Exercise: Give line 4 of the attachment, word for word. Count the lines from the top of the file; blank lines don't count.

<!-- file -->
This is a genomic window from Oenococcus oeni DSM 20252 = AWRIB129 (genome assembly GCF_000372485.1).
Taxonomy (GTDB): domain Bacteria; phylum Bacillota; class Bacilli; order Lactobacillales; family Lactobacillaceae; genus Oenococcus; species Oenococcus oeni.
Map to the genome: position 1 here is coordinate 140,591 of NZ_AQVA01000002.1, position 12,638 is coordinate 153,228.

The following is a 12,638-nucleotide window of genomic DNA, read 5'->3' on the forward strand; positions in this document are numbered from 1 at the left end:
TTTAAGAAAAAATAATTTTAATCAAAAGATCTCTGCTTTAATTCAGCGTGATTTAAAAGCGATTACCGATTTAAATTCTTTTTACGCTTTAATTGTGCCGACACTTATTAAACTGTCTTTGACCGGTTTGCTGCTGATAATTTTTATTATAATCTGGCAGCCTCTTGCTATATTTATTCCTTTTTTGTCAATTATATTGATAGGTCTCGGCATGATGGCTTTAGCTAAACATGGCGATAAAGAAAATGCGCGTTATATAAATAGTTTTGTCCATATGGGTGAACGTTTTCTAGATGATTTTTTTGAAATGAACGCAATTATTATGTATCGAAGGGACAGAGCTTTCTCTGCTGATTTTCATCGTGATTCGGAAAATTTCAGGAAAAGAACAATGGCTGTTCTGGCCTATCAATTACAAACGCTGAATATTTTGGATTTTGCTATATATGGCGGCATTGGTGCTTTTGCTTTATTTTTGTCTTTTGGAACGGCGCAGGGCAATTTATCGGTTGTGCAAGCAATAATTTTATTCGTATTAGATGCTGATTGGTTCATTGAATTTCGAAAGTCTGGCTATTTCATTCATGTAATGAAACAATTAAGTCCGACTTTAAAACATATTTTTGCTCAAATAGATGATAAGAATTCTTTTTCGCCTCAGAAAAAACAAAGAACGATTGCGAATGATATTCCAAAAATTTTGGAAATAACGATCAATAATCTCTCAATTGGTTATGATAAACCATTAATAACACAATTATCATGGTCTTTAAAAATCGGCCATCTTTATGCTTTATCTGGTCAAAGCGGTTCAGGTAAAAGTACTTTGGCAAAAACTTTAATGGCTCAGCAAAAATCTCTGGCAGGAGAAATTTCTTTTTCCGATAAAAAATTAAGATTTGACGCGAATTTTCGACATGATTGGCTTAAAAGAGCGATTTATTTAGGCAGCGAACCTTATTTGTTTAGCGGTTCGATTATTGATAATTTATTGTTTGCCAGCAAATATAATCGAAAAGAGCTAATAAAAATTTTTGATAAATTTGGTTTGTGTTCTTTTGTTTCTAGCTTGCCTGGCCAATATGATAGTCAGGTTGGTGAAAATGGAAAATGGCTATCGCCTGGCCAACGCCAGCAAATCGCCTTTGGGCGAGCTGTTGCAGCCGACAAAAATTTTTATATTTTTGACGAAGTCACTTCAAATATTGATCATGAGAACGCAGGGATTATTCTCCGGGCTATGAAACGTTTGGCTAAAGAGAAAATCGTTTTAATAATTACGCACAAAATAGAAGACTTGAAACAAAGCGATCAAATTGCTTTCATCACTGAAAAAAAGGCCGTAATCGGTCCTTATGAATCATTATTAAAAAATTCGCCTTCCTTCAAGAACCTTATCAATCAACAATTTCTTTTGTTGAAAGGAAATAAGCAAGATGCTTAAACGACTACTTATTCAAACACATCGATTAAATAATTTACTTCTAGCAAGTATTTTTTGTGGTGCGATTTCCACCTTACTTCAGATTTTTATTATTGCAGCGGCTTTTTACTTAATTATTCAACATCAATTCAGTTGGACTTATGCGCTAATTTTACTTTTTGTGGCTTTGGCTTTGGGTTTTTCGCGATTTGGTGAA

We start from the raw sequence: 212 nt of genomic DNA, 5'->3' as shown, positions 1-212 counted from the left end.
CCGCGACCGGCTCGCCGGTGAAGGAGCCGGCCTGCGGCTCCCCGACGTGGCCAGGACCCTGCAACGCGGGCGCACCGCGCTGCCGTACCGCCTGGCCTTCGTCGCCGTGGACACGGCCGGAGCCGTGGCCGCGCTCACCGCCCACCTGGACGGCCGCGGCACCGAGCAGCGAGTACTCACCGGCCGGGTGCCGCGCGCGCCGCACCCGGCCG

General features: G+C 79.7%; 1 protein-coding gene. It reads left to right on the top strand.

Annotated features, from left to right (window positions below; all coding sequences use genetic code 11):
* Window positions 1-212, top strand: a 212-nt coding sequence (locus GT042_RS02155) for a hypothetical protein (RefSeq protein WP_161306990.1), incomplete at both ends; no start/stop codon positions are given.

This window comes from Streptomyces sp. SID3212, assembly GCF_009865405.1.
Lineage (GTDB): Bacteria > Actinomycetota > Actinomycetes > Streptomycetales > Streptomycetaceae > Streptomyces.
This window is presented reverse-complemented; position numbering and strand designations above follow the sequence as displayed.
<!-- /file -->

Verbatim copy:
The following is a 12,638-nucleotide window of genomic DNA, read 5'->3' on the forward strand; positions in this document are numbered from 1 at the left end: